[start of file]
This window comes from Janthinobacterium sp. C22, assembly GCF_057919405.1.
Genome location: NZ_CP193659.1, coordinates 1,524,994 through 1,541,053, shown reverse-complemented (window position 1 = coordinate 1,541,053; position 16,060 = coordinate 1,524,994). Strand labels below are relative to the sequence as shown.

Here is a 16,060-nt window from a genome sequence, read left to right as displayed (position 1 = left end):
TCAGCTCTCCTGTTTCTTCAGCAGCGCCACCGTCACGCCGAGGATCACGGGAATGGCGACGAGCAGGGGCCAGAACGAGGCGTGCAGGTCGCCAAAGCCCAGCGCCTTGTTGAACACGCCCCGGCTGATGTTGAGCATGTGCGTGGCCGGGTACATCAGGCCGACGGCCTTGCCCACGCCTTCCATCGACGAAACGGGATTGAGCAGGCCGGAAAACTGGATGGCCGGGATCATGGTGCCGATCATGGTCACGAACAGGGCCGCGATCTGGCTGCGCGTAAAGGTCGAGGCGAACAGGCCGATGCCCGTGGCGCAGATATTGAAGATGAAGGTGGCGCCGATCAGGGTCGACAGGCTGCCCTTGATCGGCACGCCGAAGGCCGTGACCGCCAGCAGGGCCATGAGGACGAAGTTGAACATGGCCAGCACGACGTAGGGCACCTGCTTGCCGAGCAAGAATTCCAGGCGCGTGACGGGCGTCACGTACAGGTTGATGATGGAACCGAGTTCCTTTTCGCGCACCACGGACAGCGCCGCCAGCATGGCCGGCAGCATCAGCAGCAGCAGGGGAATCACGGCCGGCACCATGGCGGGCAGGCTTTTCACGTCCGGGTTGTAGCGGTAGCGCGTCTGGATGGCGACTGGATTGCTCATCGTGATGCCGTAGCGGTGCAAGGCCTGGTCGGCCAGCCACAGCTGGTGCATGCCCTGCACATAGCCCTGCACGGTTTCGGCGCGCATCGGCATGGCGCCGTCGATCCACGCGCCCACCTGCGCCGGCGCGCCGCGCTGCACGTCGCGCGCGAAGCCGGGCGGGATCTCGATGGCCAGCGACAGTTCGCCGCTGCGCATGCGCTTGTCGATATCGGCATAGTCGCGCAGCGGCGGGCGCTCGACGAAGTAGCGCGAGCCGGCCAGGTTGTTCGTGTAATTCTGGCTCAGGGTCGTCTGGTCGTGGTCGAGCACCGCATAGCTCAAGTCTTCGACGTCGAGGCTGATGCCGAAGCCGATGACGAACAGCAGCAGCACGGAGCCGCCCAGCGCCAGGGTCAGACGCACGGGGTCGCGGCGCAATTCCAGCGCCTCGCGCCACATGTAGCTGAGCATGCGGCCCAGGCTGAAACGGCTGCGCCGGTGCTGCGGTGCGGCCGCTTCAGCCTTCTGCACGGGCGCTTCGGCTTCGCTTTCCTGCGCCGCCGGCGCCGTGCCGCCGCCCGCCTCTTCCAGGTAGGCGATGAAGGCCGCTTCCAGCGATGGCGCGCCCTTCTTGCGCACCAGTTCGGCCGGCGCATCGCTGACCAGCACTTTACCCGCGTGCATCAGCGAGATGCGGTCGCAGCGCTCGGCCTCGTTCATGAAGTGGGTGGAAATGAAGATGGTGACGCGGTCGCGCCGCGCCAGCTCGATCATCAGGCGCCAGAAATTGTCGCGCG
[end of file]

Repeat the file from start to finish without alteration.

This window comes from Janthinobacterium sp. C22, assembly GCF_057919405.1.
Genome location: NZ_CP193659.1, coordinates 1,524,994 through 1,541,053, shown reverse-complemented (window position 1 = coordinate 1,541,053; position 16,060 = coordinate 1,524,994). Strand labels below are relative to the sequence as shown.

Here is a 16,060-nt window from a genome sequence, read left to right as displayed (position 1 = left end):
TCAGCTCTCCTGTTTCTTCAGCAGCGCCACCGTCACGCCGAGGATCACGGGAATGGCGACGAGCAGGGGCCAGAACGAGGCGTGCAGGTCGCCAAAGCCCAGCGCCTTGTTGAACACGCCCCGGCTGATGTTGAGCATGTGCGTGGCCGGGTACATCAGGCCGACGGCCTTGCCCACGCCTTCCATCGACGAAACGGGATTGAGCAGGCCGGAAAACTGGATGGCCGGGATCATGGTGCCGATCATGGTCACGAACAGGGCCGCGATCTGGCTGCGCGTAAAGGTCGAGGCGAACAGGCCGATGCCCGTGGCGCAGATATTGAAGATGAAGGTGGCGCCGATCAGGGTCGACAGGCTGCCCTTGATCGGCACGCCGAAGGCCGTGACCGCCAGCAGGGCCATGAGGACGAAGTTGAACATGGCCAGCACGACGTAGGGCACCTGCTTGCCGAGCAAGAATTCCAGGCGCGTGACGGGCGTCACGTACAGGTTGATGATGGAACCGAGTTCCTTTTCGCGCACCACGGACAGCGCCGCCAGCATGGCCGGCAGCATCAGCAGCAGCAGGGGAATCACGGCCGGCACCATGGCGGGCAGGCTTTTCACGTCCGGGTTGTAGCGGTAGCGCGTCTGGATGGCGACTGGATTGCTCATCGTGATGCCGTAGCGGTGCAAGGCCTGGTCGGCCAGCCACAGCTGGTGCATGCCCTGCACATAGCCCTGCACGGTTTCGGCGCGCATCGGCATGGCGCCGTCGATCCACGCGCCCACCTGCGCCGGCGCGCCGCGCTGCACGTCGCGCGCGAAGCCGGGCGGGATCTCGATGGCCAGCGACAGTTCGCCGCTGCGCATGCGCTTGTCGATATCGGCATAGTCGCGCAGCGGCGGGCGCTCGACGAAGTAGCGCGAGCCGGCCAGGTTGTTCGTGTAATTCTGGCTCAGGGTCGTCTGGTCGTGGTCGAGCACCGCATAGCTCAAGTCTTCGACGTCGAGGCTGATGCCGAAGCCGATGACGAACAGCAGCAGCACGGAGCCGCCCAGCGCCAGGGTCAGACGCACGGGGTCGCGGCGCAATTCCAGCGCCTCGCGCCACATGTAGCTGAGCATGCGGCCCAGGCTGAAACGGCTGCGCCGGTGCTGCGGTGCGGCCGCTTCAGCCTTCTGCACGGGCGCTTCGGCTTCGCTTTCCTGCGCCGCCGGCGCCGTGCCGCCGCCCGCCTCTTCCAGGTAGGCGATGAAGGCCGCTTCCAGCGATGGCGCGCCCTTCTTGCGCACCAGTTCGGCCGGCGCATCGCTGACCAGCACTTTACCCGCGTGCATCAGCGAGATGCGGTCGCAGCGCTCGGCCTCGTTCATGAAGTGGGTGGAAATGAAGATGGTGACGCGGTCGCGCCGCGCCAGCTCGATCATCAGGCGCCAGAAATTGTCGCGCG